The message of the polls : All recent polls show Macron is well ahead of the pack in the first round (~30% compared with ~26-27% a month ago). The recent increase is mostly explained by the « rally around the flag » effect due to the Ukraine war. Macron is considered as the most competent to deal with the situation by a majority of voters. The far-right candidate Marine Le Pen is still in the second position (~17-18%). But she is slightly lower than in the previous polls, perhaps due to her loud Putin sympathies in the past. The fight for the third position continues between the center-right Les Républicains Valérie Pécresse and the extreme-left Jean-Luc Mélenchon (who was the third man of the 2017 French presidential election). Both are at 13% in the latest OpinionWay poll released today. The former TV pundit Eric Zemmour is losing momentum. He is now ~10%. This is partially explained by his extremist positions on Islam which antagonize a majority of voters and his previous admiration for Putin’s regime. In many respects, he appears much more radical than Le Pen on several issues, including immigration. While most voters worry about inflation and the economy, Zemmour only talks about immigration. This is a mistake. With the exception of Mélenchon, all the other left candidates are below 5%. Voters are skeptical about the exit of nuclear power – which is at the core of the Greens’ economic platform. They understand quite well it will lead to higher energy prices. A few months ago, the Greens were ~10% of voting intentions in the first round. The socialist candidate and current mayor of Paris, Anne Hidalgo, is ~1-2%. The Socialist Party has not worked seriously over the past five years to propose a credible economic platform and its candidate is considered as one of the most unfit candidates for the job, even among socialist supporters. This election will certainly mark the end of the Socialist Party in France and the continuation of the profound political reconfiguration of the Left and the Right, which has started since 2017. If the center-right Pécresse is not qualified for the second round, expect a profound crisis of the Les Républicains, similar to what has happened to the Socialist Party in 2017.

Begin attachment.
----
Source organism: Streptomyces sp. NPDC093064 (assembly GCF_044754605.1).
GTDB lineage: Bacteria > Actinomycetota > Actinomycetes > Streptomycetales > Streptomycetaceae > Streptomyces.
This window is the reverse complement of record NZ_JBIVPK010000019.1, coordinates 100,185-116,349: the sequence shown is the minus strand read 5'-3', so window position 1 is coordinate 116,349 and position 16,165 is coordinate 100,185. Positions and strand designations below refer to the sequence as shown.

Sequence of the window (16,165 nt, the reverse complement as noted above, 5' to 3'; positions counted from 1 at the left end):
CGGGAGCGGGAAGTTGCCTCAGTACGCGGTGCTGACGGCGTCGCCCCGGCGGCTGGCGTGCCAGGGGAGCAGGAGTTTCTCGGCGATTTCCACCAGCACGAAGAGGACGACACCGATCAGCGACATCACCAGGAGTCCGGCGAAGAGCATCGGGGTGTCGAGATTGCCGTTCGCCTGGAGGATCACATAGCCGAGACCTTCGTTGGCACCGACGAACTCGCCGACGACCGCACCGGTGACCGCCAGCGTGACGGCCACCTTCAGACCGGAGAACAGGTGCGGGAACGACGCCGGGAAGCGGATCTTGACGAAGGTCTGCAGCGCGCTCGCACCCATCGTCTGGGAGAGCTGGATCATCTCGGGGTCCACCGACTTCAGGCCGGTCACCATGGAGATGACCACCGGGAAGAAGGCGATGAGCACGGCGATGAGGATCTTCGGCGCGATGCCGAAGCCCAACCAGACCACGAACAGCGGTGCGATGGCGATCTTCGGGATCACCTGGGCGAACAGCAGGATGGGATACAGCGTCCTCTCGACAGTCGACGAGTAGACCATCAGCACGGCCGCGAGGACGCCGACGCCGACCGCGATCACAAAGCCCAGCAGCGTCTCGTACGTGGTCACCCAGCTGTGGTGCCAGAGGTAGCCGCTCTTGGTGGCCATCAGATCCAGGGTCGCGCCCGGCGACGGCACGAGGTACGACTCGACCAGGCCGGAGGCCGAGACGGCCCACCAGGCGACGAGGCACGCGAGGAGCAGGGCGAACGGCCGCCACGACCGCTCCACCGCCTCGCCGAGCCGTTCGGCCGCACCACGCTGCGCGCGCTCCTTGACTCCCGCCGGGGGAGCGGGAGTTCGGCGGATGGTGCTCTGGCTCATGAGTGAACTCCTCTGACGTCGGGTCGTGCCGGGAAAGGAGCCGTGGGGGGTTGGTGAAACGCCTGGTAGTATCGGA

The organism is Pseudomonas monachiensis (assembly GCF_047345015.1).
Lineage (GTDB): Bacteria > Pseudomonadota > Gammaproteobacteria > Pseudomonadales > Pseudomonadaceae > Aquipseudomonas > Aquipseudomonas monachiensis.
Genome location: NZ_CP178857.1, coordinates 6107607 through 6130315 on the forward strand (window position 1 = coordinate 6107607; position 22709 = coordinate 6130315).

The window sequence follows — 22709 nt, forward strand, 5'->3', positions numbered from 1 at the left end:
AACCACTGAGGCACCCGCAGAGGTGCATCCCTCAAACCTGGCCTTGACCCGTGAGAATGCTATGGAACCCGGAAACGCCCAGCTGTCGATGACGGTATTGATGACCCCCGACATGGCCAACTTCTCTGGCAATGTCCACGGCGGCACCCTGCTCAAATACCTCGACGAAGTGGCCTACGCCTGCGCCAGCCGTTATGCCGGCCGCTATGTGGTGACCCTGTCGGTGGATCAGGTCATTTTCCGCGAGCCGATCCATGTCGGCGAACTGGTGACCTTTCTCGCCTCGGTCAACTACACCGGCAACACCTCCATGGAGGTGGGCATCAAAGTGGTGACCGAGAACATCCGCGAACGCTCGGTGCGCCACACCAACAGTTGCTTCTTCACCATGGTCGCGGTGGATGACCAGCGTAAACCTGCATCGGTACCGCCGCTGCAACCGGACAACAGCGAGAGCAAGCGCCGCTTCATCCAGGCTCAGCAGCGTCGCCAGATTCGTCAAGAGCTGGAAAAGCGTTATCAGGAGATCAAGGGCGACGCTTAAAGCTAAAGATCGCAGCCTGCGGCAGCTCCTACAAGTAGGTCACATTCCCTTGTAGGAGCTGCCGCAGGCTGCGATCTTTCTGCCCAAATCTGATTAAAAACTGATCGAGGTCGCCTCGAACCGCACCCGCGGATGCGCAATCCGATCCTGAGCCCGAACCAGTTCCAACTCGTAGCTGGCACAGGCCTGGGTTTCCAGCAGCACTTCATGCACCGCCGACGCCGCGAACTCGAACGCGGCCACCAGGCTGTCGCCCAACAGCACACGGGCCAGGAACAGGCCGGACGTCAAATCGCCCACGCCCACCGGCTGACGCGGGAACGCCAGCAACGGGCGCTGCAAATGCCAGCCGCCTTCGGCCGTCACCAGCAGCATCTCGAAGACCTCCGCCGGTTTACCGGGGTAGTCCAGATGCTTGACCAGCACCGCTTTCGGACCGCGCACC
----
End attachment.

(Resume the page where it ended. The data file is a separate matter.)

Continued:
Le Pen’s new consensual economic program : Last week, Le Pen gave a four-hour long TV interview to the French TV show ‘Face à Baba’ – a very popular program mostly watched by young people. She appeared better prepared, including on economic topics, more moderate and calmer than during the final debate of the 2017 presidential election when she lost the argument against Macron. She debated against several opponents and experts, including myself. Her overall performance was good and, sometimes, even impressive. Her main slogan is to « Give the French their money back ». She proposed several tax cuts : VAT cut from 20% to 5.5% on energy and abolition of income tax for people below 30, for instance. This is consensual and would make sense. She also proposes a national loan with a nominal 2% annual interest (known as ‘grand emprunt’) to invest into new technologies. This is the only economic proposal which is an economic nonsense in her platform, in our view. Why would France borrow at 2% from its citizens while it can borrow very large amounts in financial markets at very low cost, close to 0% over a ten-year period ? This measure would be very costly for the country’s public finances.